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History of Chadlington

St. Chad of Northumbria

St. Chad of Northumbria

Chadlington is mentioned in the Domesday book in 1086 as Cedelintone, which became Chadleytone in 1268 and Chedelinton in 1307. It has been said that St. Chad, a native of Northumbria who died in 672 lived in the village.

To the north-west of the village is Knollbury, a neolithic enclosure believed to be defensive in nature. In a field in the hamlet of Dean to the east of Chadlington stands the Hawk Stone megalith, a fine example of a standing stone.

In 1517, Chadlington Hundred* included 27 parishes extending from Little Compton to Hook Norton and Enstone to Minster Lovell. In 1642, troops lined up in the village before the battle of Edge Hill in the Civil War.

The name Chadlington is said the mean “The Hill” or “Tun” of Ceadda or Chad. A cluster of houses in Saxon times was called a ‘Tun’.

There is a division of the parish at the Green Lane into Chadlington east and west. In the parish church of St. Nicholas, an ancient carver notes this division in the south nave.**

  • “Hundreds were subdivisions of counties, from the 10th century onwards, in those parts of England that lay south of the ‘Danelaw’. They had military, judicial and administrative functions…In the late Anglo-Saxon period hundreds probably consisted of 100 ‘hides’, a unit of taxation. Their names were taken from their original meeting places, which were usually remote from settlements, often at a river crossing or by a major highway. The site was often marked by a stone, tree or tumulus.” Hey, David (ed. 2008) The Oxford Companion to Family and Local History. Oxford University Press Oxford. p. 436.

This text adapted from “Chadlington – 60 Years in Old Photographs” (and then extended by the Editor). We would welcome any input to the content for this page and in general for content related to the history of the village.

Chadlington History Books

The history of Chadlington is recorded in print in three books published by the Chadlington History Group and a further book “Millenium Year” published by the Chadlington Millenium Committee. These books are invaluable records of life in the village are sadly no longer in print. We are hoping to find out whether all or some aspects of each book can possibly be made available online.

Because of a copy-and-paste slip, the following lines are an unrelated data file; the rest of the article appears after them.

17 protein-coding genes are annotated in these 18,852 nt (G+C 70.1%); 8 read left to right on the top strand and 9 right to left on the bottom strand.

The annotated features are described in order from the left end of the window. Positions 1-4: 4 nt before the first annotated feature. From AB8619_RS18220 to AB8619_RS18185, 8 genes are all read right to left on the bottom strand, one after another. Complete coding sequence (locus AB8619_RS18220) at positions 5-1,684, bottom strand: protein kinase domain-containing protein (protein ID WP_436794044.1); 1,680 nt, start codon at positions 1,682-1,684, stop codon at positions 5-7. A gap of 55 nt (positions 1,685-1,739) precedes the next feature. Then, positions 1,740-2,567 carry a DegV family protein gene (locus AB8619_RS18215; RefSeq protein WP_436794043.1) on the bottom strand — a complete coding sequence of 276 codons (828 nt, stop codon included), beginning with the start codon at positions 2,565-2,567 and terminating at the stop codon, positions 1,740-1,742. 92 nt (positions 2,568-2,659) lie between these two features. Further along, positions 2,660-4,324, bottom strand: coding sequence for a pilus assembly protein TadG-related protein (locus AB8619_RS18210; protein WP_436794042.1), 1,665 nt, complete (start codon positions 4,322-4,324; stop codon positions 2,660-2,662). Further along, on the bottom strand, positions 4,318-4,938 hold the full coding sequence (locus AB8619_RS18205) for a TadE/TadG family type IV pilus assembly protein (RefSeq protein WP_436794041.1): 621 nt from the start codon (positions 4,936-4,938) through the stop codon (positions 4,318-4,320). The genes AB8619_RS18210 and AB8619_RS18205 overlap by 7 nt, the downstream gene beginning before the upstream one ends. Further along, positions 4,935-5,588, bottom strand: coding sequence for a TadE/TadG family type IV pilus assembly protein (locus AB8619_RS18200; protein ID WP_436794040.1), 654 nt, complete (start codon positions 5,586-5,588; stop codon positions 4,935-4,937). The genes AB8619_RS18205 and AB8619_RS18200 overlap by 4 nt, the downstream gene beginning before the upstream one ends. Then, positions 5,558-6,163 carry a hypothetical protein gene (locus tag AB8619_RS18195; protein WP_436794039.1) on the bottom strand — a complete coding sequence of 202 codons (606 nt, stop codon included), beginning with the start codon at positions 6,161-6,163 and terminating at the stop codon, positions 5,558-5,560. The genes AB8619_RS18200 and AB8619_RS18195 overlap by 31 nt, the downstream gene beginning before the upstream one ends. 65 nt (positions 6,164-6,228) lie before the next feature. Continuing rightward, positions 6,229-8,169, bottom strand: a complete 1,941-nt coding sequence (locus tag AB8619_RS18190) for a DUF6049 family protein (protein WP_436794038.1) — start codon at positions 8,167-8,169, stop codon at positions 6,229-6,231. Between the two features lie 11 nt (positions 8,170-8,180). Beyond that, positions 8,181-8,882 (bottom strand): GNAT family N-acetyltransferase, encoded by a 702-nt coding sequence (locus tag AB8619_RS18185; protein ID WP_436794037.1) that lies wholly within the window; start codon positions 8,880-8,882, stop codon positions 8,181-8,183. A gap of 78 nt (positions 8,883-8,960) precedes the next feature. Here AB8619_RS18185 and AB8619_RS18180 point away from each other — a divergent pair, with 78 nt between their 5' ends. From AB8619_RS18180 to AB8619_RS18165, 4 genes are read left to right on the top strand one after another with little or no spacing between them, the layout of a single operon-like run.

Image of Photo Book     Picture of History Book Vol. 1     Picture of History Book Vol. 2     Picture of Millenium Book

Permanent link to this article: http://www.chadlington.com/village/history

More memories of 1930s and 1940s Chadlington

The Editor has received correspondence from a website reader who was fostered in Chadlington as a boy before the Second World War. This gives a vivid first-hand picture of life in the village at the time. Ron Cuthbertson was fostered by Mr Ailsworth and Mrs Ellen (nee Holloway) Hitchcock, who lived near the Tite Inn …

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Picture of the Chadlington Five

The “Chadlington Five”

The Chadlington Five – but who are the other children in this photograph? The story of five children who were evacuated to Chadlington during the War Years. Jan has written to us on behalf of her mother Joyce Fish, who was briefly evacuated to Chadlington during the war. She has sent this amusing story of how …

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Picture of Methodist Church

Chadlington Methodist Church

The Methodist Church building is a large one by small village standards and was built in 1903 within its own grounds. It replaced a ‘Tin Tabernacle’ in Horseshoe Lane and was at the time proportioned to accommodate the children from National Children’s Home, a Methodist Foundation, which at that time was using two houses in …

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